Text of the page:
Did DC’s New 52 save the print comic book industry? Or did it just stave off the demise of the brick and mortar comic book stores by 3 or 4 years? Time will tell but I’ll put my two cents in and say that I’m glad it happened and I’m glad it’s turned out to be the success that it is.
One of the main architects of DC’s New 52, in other words one of the people we should thanks, is writer Geoff Johns.
Geoff Johns started at DC in July 1999 writing the 15 issue Stars and S.T.R.I.P.E. series. Then in January 2000 he began co-writing JSA with David Goyer, a couple of years later he would take over that series as head writer. But it was his next big assignment that for the first time gave Johns free reign over a major DC character as head writer. With Flash Vol. 2 #164 Geoff Johns started an epic 62 issue run that was the catalyst for future projects that would eventually lead to Johns essentially ruling over the whole DC Universe.
Near the end of this initial Flash run Johns took the reins of the then B list Green Lantern and turn it into DC’s best selling comic. This man was just warming up; he went on to stage such mega events as Blackest Night and Brightest Day.
Johns then penned the Flashpoint mini-series essentially setting up the demise of the old DC Universe and making way for the total reboot that is the New 52. When the New 52 was launched Geoff Johns got 2 books, the DC’s new flagship title Justice League, with artist Jim Lee and Aquaman, with artist Ivan Ries (his creative partner for Green Lantern).
It’s obvious that without Geoff John the New 52 most likely would not have happened. Johns must have taken his new title very seriously when he was named DC’s Creative Officer back in February of 2010, about 18 months before the New 52.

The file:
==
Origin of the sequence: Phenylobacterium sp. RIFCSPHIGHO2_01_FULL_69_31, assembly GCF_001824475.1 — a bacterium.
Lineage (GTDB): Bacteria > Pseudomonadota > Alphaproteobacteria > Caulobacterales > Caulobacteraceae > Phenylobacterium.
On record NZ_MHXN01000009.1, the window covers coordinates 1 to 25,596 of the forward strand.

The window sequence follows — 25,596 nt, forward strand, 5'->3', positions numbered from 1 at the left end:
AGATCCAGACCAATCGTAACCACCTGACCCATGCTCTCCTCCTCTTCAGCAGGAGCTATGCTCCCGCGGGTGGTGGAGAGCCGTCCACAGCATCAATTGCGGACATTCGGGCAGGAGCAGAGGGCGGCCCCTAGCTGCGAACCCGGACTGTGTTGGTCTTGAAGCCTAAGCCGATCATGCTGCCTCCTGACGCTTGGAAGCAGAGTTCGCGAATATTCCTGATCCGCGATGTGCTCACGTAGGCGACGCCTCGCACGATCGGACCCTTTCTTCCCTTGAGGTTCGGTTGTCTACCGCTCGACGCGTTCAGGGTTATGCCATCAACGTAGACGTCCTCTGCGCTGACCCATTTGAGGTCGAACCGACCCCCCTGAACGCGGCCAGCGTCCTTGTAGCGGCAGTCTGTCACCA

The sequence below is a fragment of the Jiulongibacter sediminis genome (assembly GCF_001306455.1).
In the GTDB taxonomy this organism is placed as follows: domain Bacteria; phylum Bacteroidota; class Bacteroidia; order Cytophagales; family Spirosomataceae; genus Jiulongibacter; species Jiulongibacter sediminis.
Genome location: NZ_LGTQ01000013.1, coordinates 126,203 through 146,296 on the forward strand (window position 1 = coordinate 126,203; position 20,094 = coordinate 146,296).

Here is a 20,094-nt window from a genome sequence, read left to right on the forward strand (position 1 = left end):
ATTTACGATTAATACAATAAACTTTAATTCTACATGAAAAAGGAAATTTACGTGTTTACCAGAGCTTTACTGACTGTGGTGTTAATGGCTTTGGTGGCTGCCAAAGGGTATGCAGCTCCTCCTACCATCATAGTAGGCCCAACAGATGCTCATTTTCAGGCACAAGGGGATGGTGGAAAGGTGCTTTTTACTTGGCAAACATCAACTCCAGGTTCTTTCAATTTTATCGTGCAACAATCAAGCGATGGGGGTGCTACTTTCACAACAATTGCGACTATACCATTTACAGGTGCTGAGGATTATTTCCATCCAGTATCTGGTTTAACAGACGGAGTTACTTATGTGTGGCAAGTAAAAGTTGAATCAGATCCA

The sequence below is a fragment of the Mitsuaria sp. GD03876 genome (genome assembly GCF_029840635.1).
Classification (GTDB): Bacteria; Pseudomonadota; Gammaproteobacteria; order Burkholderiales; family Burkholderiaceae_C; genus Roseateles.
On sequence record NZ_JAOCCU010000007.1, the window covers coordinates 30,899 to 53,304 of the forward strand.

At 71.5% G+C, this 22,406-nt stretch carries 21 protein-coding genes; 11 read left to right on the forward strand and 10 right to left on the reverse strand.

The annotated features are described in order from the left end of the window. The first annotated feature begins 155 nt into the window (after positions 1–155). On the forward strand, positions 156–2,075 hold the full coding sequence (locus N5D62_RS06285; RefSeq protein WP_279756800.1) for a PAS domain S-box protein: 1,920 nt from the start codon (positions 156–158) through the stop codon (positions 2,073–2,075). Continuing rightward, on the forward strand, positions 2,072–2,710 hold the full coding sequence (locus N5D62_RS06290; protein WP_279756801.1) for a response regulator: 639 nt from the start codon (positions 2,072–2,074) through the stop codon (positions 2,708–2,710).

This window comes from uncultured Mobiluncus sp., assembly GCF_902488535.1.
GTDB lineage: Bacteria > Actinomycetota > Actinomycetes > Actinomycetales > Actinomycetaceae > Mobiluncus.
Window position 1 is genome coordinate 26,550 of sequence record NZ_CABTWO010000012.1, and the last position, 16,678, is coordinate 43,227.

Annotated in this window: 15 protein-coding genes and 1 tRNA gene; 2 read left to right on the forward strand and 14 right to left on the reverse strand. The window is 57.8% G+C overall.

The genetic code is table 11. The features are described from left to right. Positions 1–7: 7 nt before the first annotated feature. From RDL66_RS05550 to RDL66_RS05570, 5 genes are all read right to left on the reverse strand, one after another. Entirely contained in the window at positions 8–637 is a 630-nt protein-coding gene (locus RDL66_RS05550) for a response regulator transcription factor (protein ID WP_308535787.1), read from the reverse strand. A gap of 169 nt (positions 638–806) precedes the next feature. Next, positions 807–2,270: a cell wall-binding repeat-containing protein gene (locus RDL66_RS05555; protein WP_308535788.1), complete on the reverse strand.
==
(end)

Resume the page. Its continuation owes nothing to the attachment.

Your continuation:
So what were the important events in DC’s recent history that we could somehow tie to this new success we’re enjoying today? Where can we trace the beginning of the end to? Can we go back to Johns’2009 The Flash: Rebirth #1 or do we go to Johns’ 2004 Green Lantern: Rebirth #1 or should we keep looking?
Personally I’m picking Flash Vol. 2 #164 as the initial spark for all that was to come. Geoff Johns loved Flash, in a 2000 interview he mentioned that this was the character whose issues he never missed for the 17 years he’d been reading comics.
The Flash character played such an important role in Flashpoint, the big event that led up to the New 52, that it’s hard not to see the importance of Johns’ initial 62 issue Flash. This was his favorite character, the character he was most familiar with and the character he chose to help usher in perhaps the biggest event in the history of comics.
Sales figures for this issue show a modest 34,076 sold back in 2000 (Johns would get the title up to over 50,000 copies sold by the end of his run) so these things are not necessarily around in great numbers.
As of this post only 2 have been graded by CGC, both at 9.6.
The 41st edition of the Overstreet Price Guide shows $3 as the 9.2 grade price.
Strengths that make this comic book a good long-term investment are:
- 1st of a great 62 issue run by Geoff Johns
- This issue is also the 1st of a gorgeous 24 issue cover run by Brian Bolland
- Johns’ initial writing assignment of a mainline DC character
- Issue features the appearance of Flash’s best villain Captain Cold and cameos by the GA Flash Jay Garrick and the SA Flash Barry Allen
- Only $3 guide value for such an important book?